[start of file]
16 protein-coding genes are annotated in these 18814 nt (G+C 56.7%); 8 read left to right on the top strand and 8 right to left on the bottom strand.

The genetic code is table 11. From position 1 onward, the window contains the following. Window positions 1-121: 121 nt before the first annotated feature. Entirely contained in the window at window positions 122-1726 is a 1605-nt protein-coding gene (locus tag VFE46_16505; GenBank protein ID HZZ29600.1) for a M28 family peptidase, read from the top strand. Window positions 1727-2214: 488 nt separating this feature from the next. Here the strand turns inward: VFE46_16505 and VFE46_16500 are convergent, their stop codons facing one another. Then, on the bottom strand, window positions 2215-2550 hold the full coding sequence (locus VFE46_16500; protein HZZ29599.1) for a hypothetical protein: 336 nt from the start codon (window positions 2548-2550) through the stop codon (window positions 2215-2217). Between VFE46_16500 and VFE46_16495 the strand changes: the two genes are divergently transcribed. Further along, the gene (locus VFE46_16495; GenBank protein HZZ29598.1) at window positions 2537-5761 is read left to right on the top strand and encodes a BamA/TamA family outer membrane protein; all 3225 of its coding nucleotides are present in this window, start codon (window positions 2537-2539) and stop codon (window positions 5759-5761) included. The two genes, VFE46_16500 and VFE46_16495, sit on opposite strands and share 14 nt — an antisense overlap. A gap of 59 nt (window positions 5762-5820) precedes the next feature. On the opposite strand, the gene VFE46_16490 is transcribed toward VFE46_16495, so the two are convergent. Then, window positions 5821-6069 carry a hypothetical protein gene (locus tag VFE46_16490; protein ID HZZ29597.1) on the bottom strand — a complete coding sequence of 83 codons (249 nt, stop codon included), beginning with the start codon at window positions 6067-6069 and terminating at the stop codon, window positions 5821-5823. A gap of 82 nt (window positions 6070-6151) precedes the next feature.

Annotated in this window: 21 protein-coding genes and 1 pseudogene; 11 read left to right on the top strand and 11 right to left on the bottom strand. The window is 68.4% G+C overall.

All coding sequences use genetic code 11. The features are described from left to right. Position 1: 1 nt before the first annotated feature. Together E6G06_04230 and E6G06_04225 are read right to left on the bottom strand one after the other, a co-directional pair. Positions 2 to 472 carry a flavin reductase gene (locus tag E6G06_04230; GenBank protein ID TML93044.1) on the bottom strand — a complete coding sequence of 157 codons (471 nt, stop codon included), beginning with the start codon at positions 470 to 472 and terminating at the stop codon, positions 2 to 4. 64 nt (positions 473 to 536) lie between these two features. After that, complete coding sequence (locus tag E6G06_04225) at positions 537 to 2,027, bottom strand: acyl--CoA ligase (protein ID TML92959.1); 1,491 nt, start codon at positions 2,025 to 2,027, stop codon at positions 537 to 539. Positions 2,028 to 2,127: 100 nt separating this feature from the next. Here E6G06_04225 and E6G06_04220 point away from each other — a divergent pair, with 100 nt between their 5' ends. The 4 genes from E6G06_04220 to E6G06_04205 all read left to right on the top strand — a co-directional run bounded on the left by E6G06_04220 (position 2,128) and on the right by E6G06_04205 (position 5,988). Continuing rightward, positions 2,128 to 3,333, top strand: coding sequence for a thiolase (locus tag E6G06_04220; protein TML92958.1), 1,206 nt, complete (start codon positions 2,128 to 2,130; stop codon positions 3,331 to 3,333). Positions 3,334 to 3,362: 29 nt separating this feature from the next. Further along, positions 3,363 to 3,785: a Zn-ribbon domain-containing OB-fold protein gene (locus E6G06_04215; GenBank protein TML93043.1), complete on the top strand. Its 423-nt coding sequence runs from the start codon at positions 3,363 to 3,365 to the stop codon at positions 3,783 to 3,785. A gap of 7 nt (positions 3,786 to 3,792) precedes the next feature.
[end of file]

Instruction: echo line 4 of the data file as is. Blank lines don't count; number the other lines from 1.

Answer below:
All coding sequences use genetic code 11. The features are described from left to right. Position 1: 1 nt before the first annotated feature. Together E6G06_04230 and E6G06_04225 are read right to left on the bottom strand one after the other, a co-directional pair. Positions 2 to 472 carry a flavin reductase gene (locus tag E6G06_04230; GenBank protein ID TML93044.1) on the bottom strand — a complete coding sequence of 157 codons (471 nt, stop codon included), beginning with the start codon at positions 470 to 472 and terminating at the stop codon, positions 2 to 4. 64 nt (positions 473 to 536) lie between these two features. After that, complete coding sequence (locus tag E6G06_04225) at positions 537 to 2,027, bottom strand: acyl--CoA ligase (protein ID TML92959.1); 1,491 nt, start codon at positions 2,025 to 2,027, stop codon at positions 537 to 539. Positions 2,028 to 2,127: 100 nt separating this feature from the next. Here E6G06_04225 and E6G06_04220 point away from each other — a divergent pair, with 100 nt between their 5' ends. The 4 genes from E6G06_04220 to E6G06_04205 all read left to right on the top strand — a co-directional run bounded on the left by E6G06_04220 (position 2,128) and on the right by E6G06_04205 (position 5,988). Continuing rightward, positions 2,128 to 3,333, top strand: coding sequence for a thiolase (locus tag E6G06_04220; protein TML92958.1), 1,206 nt, complete (start codon positions 2,128 to 2,130; stop codon positions 3,331 to 3,333). Positions 3,334 to 3,362: 29 nt separating this feature from the next. Further along, positions 3,363 to 3,785: a Zn-ribbon domain-containing OB-fold protein gene (locus E6G06_04215; GenBank protein TML93043.1), complete on the top strand. Its 423-nt coding sequence runs from the start codon at positions 3,363 to 3,365 to the stop codon at positions 3,783 to 3,785. A gap of 7 nt (positions 3,786 to 3,792) precedes the next feature.